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I’ve seen similar verbiage from other carriers. Old SIMs might work but might not provide full compatibility with 5G networks. It’s always best to get a new one at this point. (Or switch to eSIM.)

It looks all versions of the iPhone 14 will be eSIM only.

In the US. Which will be irritating for anyone in the US who travels and wants to get a local pay-as-you-go SIM so they don’t have to pay extortionate roaming charges. Unfortunately eSIM availability is far from universal.

Hopefully, eSIM will become more popular internationally, since the 14 supports two eSIMs. But you’re right that if you want to get a quick prepaid SIM in a place where eSIM is not available, you’ll be out of luck.

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The solution to that is someone like GoogleFi who include free roaming and sane pricing for calls. But IME the reality is that so many people use WhatsApp/Signal/Telegram etc. that the only call I have made when travelling this year was to a UK insurance company… from Rwanda, twenty minutes was ~$2.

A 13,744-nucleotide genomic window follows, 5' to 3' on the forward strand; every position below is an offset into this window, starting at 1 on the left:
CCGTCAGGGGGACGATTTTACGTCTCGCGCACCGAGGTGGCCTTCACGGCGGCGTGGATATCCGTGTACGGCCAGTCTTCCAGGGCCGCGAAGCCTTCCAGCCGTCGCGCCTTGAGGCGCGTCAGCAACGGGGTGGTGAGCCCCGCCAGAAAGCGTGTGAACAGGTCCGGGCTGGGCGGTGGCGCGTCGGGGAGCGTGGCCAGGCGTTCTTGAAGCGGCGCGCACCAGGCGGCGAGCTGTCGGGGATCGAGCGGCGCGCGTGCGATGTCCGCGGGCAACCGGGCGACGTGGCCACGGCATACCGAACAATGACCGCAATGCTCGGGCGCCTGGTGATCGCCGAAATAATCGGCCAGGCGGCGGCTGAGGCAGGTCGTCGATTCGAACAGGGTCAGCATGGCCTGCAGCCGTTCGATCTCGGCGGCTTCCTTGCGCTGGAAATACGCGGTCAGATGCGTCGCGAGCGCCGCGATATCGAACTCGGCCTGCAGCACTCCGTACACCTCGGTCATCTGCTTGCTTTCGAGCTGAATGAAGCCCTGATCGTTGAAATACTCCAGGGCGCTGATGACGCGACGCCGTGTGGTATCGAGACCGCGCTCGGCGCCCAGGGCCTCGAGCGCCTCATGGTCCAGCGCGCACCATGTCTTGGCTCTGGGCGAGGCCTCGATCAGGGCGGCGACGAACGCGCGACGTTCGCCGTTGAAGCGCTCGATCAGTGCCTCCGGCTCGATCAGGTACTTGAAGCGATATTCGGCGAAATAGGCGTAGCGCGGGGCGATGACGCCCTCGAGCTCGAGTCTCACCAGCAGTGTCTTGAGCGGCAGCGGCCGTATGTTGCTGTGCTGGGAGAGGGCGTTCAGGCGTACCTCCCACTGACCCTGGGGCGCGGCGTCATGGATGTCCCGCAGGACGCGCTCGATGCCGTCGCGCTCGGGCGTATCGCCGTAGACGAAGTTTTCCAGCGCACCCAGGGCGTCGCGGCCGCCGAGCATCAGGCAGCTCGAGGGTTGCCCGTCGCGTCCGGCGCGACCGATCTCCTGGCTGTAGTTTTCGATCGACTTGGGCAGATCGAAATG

Not universal, but it does seem to be pretty popular.

See Find wireless carriers and worldwide service providers that offer eSIM service - Apple Support

Scroll down to the third category (carriers that support “other eSIM actvation methods”). They list carriers in 83 countries, in addition to the US. So there is a good chance that there will be at least one carrier in your destination country with support.

Of course, that list isn’t the entire world. For instance, I noticed that Israel isn’t on the list. And when I did a bit of searching, it appears that the Israeli carriers that support eSIM currently only support it for Apple Watches. Hopefully, the carriers there will add support soon.

Of course, even if your country is on the list, you’ll still need to research the details. Some countries only have one or two carriers with support and some may not offer short-term prepaid eSIM contracts to foreigners at this time. And I wouldn’t expect Apple’s web site to be complete either as carriers around to world probably all have plans to roll-out eSIM on whatever schedules they feels is appropriate for their customer-base.